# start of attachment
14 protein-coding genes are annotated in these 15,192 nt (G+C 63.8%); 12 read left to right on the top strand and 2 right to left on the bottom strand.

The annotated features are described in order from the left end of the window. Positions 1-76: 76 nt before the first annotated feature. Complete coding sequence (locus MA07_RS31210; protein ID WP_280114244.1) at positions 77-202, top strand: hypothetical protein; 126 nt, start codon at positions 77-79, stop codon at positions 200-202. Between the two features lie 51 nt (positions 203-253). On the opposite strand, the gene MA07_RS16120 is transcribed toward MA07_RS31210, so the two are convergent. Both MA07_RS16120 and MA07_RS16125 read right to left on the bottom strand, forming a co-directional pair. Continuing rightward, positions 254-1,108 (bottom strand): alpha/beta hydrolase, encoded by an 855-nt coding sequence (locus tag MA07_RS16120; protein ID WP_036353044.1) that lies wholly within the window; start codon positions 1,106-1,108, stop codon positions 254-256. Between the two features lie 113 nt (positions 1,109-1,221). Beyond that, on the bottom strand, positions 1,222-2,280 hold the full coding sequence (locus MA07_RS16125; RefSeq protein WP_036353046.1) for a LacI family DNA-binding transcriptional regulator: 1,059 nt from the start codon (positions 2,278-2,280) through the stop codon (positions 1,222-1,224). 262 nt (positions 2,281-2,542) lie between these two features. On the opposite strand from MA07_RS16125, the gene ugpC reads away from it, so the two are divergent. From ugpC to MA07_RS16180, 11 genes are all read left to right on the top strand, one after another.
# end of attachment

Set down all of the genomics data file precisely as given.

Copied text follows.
14 protein-coding genes are annotated in these 15,192 nt (G+C 63.8%); 12 read left to right on the top strand and 2 right to left on the bottom strand.

The annotated features are described in order from the left end of the window. Positions 1-76: 76 nt before the first annotated feature. Complete coding sequence (locus MA07_RS31210; protein ID WP_280114244.1) at positions 77-202, top strand: hypothetical protein; 126 nt, start codon at positions 77-79, stop codon at positions 200-202. Between the two features lie 51 nt (positions 203-253). On the opposite strand, the gene MA07_RS16120 is transcribed toward MA07_RS31210, so the two are convergent. Both MA07_RS16120 and MA07_RS16125 read right to left on the bottom strand, forming a co-directional pair. Continuing rightward, positions 254-1,108 (bottom strand): alpha/beta hydrolase, encoded by an 855-nt coding sequence (locus tag MA07_RS16120; protein ID WP_036353044.1) that lies wholly within the window; start codon positions 1,106-1,108, stop codon positions 254-256. Between the two features lie 113 nt (positions 1,109-1,221). Beyond that, on the bottom strand, positions 1,222-2,280 hold the full coding sequence (locus MA07_RS16125; RefSeq protein WP_036353046.1) for a LacI family DNA-binding transcriptional regulator: 1,059 nt from the start codon (positions 2,278-2,280) through the stop codon (positions 1,222-1,224). 262 nt (positions 2,281-2,542) lie between these two features. On the opposite strand from MA07_RS16125, the gene ugpC reads away from it, so the two are divergent. From ugpC to MA07_RS16180, 11 genes are all read left to right on the top strand, one after another.